That’s the narrative he presented to investors in London and New York in September as he prepared the ground to potentially renegotiate and postpone debt-refund deadlines. Cracking jokes and sounding both confident and defensive, Drahi painted a rosier picture of Altice’s outlook than its current sub-par state suggests, investors present said.

In the past when the group’s results were disappointing, yield-hungry investors allowed Altice to push its debt maturities forward without questioning its long-term viability, said Florian Chapel, a portfolio manager at Ironshield Capital Management. But now, he said, higher rates, the corruption case and disappointing earnings with limited cash flows make an outright refinancing of short-term and mid-term debt difficult, forcing divestments or equity sales.

That said, the group’s outsize presence in the speculative-grade market still draws investors — Altice International was able last month to raise €800 million in a term loan to redeem debt due in 2025, albeit paying double the rate of the older paper.

“The good news for Drahi is that he should be able to find enough liquidity to deal with the 2025 and 2026 debt maturities, giving him at least three years until the next debt-maturity wall,” Chapel said. “That’s plenty of time to reassure stakeholders on the recent governance issues and to try to turnaround the business.”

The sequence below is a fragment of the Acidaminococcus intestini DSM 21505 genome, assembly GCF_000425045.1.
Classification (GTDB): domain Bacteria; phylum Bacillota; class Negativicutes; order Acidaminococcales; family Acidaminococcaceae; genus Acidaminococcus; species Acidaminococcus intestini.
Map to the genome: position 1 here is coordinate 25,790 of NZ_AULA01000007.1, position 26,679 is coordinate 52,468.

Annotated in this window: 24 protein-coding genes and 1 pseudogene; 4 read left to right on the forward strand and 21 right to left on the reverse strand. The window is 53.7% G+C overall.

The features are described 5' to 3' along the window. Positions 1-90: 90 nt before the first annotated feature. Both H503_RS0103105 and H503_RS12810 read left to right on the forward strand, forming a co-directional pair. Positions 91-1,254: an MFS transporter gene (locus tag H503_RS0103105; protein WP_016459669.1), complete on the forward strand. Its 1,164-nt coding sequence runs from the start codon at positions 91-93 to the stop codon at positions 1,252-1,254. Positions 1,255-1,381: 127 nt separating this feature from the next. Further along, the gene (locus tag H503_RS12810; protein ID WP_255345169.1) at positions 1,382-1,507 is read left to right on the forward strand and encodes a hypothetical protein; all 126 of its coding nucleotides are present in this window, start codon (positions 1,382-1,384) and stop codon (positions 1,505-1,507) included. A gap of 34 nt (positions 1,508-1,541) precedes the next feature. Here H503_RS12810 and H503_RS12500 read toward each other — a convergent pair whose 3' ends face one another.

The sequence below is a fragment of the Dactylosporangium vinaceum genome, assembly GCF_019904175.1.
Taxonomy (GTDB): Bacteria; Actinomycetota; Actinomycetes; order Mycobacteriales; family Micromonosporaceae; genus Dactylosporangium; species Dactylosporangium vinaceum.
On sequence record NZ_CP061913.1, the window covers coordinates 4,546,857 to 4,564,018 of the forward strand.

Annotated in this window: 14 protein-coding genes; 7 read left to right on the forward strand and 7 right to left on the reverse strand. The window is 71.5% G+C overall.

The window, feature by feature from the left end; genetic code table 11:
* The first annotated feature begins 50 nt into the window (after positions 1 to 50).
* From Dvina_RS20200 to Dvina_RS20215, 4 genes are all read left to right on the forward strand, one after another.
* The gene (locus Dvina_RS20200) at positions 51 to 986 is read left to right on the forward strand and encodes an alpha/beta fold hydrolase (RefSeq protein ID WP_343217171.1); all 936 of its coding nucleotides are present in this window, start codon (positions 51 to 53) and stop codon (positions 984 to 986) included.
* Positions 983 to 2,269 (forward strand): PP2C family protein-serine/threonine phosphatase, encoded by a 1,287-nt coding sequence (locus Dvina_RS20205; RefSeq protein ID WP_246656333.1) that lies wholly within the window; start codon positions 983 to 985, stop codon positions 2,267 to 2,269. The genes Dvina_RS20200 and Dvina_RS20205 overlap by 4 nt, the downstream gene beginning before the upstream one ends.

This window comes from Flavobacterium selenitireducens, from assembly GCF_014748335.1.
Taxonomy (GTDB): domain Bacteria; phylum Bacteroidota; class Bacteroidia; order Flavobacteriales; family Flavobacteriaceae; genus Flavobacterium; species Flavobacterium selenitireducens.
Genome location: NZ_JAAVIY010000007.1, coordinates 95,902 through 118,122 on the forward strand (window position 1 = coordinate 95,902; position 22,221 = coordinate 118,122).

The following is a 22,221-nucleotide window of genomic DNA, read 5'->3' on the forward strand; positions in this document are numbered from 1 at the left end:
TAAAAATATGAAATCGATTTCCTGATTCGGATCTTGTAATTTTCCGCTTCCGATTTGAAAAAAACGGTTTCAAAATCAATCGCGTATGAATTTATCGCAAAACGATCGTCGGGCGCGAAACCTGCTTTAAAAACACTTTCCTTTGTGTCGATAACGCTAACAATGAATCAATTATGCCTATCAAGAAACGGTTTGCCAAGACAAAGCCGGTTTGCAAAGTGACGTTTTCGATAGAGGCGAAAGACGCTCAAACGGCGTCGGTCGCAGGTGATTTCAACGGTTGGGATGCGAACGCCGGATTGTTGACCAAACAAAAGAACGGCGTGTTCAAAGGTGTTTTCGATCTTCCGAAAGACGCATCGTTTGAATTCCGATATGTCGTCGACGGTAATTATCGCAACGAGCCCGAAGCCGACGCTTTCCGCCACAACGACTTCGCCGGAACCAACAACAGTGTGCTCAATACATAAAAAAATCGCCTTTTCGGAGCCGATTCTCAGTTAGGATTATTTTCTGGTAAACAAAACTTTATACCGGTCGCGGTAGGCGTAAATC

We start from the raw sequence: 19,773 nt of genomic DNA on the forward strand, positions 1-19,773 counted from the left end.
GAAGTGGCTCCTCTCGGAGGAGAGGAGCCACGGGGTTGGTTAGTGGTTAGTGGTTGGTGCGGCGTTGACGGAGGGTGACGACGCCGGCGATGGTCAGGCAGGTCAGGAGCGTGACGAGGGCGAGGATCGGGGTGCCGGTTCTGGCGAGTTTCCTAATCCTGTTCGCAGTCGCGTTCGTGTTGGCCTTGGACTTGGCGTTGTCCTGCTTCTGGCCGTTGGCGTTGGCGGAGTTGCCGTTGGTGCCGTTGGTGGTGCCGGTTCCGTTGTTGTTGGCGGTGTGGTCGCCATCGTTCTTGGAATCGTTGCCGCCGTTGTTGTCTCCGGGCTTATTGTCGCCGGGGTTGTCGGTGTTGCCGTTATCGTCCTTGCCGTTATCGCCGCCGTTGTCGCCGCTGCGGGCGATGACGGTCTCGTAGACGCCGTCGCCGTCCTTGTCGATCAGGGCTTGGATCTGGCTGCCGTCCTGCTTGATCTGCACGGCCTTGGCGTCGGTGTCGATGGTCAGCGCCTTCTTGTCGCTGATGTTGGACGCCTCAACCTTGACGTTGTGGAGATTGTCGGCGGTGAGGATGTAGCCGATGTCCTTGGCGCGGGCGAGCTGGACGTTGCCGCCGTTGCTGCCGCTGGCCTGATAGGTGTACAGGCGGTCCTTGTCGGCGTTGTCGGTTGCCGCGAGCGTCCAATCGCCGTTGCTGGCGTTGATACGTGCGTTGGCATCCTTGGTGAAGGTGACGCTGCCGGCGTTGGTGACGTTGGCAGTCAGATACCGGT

Trouble is, Drahi’s record for boosting liquidity via asset sales isn’t encouraging. Potential buyers say Drahi may put unrealistic price tags on the group’s assets, something he’s done in the past. His effort in 2021 to sell Altice’s Portuguese unit drew initial interest from Blackstone Inc., CVC Capital Partners, Apollo Global Management Inc. and others, but was called off because offers fell short of the €7 billion he was seeking.

Altice’s stable of businesses includes SFR, the No. 2 mobile operator in France, Meo in Portugal and Hot in Israel. The group is the biggest shareholder of BT in the UK and owns Suddenlink and Cablevision in the US. SFR has posted a series of disappointing quarters, while Altice USA’s shares have plummeted more than 90% since it was listed six years ago. The group’s indebtedness has limited investments in products and services in intensely competitive markets.

“Trust has to come not just from Drahi’s ability to manage his debt ratio, but also from his ability to get good results from his businesses, which is not the case in the short term,” says Pierre-Francois Merveille, a high yield credit analyst at Oddo BHF.

The tycoon has hired advisers Lazard, BNP Paribas, Goldman Sachs and Morgan Stanley for the sale of parts of his group, according to people familiar with the matter, who asked not to be identified because the information isn’t public. The banks declined to comment.